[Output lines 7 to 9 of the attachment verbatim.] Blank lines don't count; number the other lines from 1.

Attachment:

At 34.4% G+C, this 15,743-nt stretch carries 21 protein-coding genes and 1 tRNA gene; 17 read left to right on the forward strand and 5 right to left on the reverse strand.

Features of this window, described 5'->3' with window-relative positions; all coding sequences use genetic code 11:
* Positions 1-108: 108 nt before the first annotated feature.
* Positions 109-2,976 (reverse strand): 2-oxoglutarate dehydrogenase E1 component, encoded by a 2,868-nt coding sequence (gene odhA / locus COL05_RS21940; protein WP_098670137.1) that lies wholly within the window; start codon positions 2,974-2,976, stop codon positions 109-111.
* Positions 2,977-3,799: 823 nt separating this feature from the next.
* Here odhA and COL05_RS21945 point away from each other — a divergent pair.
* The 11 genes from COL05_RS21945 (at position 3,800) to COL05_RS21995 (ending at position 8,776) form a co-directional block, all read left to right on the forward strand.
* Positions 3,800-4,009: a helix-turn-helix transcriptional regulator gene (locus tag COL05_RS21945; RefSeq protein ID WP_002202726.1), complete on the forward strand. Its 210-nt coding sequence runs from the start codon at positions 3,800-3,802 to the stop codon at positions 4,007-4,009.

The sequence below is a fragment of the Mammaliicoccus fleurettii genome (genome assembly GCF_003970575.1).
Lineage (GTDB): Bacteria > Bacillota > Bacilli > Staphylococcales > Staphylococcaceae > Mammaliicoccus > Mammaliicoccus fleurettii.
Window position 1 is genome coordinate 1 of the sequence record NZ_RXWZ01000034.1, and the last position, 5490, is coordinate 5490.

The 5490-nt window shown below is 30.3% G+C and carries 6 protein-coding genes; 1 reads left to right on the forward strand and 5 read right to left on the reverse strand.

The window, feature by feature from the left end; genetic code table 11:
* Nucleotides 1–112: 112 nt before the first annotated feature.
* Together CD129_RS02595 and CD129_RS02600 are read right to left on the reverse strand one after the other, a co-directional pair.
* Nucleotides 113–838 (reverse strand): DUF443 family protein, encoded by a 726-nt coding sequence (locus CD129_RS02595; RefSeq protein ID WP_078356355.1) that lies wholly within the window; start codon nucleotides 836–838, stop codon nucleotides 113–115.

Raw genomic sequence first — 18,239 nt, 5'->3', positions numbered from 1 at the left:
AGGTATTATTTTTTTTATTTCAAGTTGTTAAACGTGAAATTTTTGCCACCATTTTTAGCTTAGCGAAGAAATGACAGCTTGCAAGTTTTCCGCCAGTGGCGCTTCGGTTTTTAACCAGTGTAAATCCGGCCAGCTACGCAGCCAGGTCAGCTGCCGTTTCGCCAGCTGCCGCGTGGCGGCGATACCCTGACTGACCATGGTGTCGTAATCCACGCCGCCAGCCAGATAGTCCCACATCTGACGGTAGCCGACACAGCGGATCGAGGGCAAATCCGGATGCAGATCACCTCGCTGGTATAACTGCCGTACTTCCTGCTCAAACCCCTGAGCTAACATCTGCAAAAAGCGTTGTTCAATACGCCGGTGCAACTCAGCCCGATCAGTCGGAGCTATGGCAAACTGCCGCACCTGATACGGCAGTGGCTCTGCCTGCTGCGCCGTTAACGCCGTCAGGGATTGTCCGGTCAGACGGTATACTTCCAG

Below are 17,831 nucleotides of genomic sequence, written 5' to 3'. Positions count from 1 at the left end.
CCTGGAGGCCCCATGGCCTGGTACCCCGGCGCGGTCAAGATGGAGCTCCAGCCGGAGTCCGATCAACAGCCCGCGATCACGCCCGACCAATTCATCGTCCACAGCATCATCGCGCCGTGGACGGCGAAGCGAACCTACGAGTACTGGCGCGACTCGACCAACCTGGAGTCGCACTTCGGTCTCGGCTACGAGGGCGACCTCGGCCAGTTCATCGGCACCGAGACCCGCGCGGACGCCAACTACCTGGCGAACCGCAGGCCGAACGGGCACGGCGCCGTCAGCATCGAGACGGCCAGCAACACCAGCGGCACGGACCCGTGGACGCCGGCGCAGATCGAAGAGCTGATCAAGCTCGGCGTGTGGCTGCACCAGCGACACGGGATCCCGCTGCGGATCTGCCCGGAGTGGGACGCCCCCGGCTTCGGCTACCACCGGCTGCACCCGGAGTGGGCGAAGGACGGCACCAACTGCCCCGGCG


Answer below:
* The 11 genes from COL05_RS21945 (at position 3,800) to COL05_RS21995 (ending at position 8,776) form a co-directional block, all read left to right on the forward strand.
* Positions 3,800-4,009: a helix-turn-helix transcriptional regulator gene (locus tag COL05_RS21945; RefSeq protein ID WP_002202726.1), complete on the forward strand. Its 210-nt coding sequence runs from the start codon at positions 3,800-3,802 to the stop codon at positions 4,007-4,009.

The sequence below is a fragment of the Mammaliicoccus fleurettii genome (genome assembly GCF_003970575.1).